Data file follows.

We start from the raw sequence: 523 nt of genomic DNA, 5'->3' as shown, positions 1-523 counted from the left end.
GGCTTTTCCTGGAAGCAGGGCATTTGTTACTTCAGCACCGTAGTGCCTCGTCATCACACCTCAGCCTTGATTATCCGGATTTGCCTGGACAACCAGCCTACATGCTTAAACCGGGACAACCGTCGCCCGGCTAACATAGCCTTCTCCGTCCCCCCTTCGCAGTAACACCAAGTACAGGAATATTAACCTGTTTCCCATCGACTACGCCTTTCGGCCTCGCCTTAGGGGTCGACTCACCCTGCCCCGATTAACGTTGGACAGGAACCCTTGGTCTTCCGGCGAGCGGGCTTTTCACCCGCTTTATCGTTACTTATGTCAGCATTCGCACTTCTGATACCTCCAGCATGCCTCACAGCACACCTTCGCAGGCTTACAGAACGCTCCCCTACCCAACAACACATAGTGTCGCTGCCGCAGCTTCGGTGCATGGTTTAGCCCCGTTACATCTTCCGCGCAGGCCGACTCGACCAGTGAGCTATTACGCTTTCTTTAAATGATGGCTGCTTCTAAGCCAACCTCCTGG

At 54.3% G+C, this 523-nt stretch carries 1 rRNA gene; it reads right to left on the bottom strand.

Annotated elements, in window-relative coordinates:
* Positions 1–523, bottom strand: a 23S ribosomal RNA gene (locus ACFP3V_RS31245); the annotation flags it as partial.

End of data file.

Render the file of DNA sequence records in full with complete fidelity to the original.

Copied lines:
We start from the raw sequence: 523 nt of genomic DNA, 5'->3' as shown, positions 1-523 counted from the left end.
GGCTTTTCCTGGAAGCAGGGCATTTGTTACTTCAGCACCGTAGTGCCTCGTCATCACACCTCAGCCTTGATTATCCGGATTTGCCTGGACAACCAGCCTACATGCTTAAACCGGGACAACCGTCGCCCGGCTAACATAGCCTTCTCCGTCCCCCCTTCGCAGTAACACCAAGTACAGGAATATTAACCTGTTTCCCATCGACTACGCCTTTCGGCCTCGCCTTAGGGGTCGACTCACCCTGCCCCGATTAACGTTGGACAGGAACCCTTGGTCTTCCGGCGAGCGGGCTTTTCACCCGCTTTATCGTTACTTATGTCAGCATTCGCACTTCTGATACCTCCAGCATGCCTCACAGCACACCTTCGCAGGCTTACAGAACGCTCCCCTACCCAACAACACATAGTGTCGCTGCCGCAGCTTCGGTGCATGGTTTAGCCCCGTTACATCTTCCGCGCAGGCCGACTCGACCAGTGAGCTATTACGCTTTCTTTAAATGATGGCTGCTTCTAAGCCAACCTCCTGG

At 54.3% G+C, this 523-nt stretch carries 1 rRNA gene; it reads right to left on the bottom strand.

Annotated elements, in window-relative coordinates:
* Positions 1–523, bottom strand: a 23S ribosomal RNA gene (locus ACFP3V_RS31245); the annotation flags it as partial.